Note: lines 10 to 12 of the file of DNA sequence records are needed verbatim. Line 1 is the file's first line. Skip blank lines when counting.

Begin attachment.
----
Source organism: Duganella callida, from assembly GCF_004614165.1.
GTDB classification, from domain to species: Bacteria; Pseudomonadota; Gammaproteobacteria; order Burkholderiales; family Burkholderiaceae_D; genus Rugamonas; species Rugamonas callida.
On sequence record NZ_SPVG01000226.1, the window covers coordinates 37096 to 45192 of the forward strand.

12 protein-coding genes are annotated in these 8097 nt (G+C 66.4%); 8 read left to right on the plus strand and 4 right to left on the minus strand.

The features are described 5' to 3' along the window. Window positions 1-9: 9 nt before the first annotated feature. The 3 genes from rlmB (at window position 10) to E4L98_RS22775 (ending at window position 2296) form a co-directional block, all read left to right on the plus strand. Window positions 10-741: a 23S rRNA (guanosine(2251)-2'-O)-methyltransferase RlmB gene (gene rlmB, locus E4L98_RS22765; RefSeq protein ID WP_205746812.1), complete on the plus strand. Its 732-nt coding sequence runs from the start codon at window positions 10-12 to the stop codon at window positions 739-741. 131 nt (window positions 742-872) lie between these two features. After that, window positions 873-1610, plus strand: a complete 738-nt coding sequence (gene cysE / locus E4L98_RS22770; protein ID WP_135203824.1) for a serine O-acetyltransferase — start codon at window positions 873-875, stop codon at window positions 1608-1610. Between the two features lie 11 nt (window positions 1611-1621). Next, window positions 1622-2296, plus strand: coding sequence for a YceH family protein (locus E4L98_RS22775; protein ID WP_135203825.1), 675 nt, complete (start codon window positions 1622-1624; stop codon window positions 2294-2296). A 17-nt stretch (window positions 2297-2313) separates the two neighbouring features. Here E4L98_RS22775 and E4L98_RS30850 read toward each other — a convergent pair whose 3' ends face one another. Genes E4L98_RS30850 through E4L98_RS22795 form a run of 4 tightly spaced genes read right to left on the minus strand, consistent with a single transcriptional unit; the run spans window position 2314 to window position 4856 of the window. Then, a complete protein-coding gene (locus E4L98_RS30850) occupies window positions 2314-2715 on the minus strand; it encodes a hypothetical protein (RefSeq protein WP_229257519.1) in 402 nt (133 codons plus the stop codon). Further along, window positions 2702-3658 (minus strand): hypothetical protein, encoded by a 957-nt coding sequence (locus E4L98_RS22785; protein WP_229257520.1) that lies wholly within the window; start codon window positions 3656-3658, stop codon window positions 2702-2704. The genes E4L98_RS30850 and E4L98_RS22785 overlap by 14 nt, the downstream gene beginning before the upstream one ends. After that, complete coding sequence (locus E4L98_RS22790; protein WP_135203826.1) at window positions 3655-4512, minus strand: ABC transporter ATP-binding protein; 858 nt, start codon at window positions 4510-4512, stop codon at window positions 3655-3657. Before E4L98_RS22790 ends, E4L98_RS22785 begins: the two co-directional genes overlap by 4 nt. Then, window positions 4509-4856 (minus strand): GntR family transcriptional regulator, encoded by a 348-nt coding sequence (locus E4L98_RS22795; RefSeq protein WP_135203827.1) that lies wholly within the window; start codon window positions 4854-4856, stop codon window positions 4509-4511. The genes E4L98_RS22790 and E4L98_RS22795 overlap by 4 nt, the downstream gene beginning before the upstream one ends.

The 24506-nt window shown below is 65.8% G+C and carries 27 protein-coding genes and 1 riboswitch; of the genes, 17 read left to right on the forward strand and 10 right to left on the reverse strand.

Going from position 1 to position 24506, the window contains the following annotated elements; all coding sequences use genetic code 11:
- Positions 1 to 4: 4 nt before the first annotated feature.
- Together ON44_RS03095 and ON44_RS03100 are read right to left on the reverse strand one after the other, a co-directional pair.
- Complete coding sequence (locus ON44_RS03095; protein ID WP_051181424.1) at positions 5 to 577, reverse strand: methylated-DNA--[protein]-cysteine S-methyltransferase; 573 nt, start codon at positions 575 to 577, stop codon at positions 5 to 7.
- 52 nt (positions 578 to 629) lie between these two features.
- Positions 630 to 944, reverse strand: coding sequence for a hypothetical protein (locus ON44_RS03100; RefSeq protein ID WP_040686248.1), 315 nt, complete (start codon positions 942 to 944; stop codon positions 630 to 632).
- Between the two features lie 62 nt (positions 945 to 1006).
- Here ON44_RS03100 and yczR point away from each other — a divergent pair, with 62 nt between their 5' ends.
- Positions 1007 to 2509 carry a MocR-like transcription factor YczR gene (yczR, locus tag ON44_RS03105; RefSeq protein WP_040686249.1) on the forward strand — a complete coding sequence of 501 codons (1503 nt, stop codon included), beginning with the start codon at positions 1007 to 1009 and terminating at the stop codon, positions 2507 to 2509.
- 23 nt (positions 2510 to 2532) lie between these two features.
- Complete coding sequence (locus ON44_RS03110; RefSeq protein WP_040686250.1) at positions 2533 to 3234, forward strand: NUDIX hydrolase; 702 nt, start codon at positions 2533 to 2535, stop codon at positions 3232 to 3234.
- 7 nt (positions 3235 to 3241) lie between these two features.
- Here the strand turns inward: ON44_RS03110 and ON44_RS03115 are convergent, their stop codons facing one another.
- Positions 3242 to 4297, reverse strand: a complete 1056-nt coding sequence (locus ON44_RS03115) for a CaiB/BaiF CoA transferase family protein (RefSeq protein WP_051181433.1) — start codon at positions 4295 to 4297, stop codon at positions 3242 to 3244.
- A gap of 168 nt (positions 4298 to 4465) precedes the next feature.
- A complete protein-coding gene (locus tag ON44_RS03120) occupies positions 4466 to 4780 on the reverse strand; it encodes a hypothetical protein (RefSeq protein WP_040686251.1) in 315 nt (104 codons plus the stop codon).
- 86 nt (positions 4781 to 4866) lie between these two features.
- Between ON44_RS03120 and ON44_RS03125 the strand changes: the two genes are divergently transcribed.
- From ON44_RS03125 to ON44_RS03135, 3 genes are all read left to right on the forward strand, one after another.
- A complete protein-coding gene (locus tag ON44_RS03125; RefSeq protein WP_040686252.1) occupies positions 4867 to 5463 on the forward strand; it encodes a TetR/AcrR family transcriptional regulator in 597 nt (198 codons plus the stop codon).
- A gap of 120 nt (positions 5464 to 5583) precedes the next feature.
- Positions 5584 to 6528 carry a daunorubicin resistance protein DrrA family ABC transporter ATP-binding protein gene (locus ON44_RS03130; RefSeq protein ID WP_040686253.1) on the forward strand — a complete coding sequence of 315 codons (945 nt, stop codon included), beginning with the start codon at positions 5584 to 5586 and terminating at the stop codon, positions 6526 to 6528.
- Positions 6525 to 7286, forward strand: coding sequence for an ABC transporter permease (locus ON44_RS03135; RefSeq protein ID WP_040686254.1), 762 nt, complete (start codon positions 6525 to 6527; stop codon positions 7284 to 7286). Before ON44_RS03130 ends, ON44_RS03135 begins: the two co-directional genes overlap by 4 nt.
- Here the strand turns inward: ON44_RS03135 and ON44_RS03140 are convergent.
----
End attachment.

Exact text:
- Complete coding sequence (locus ON44_RS03095; protein ID WP_051181424.1) at positions 5 to 577, reverse strand: methylated-DNA--[protein]-cysteine S-methyltransferase; 573 nt, start codon at positions 575 to 577, stop codon at positions 5 to 7.
- 52 nt (positions 578 to 629) lie between these two features.
- Positions 630 to 944, reverse strand: coding sequence for a hypothetical protein (locus ON44_RS03100; RefSeq protein ID WP_040686248.1), 315 nt, complete (start codon positions 942 to 944; stop codon positions 630 to 632).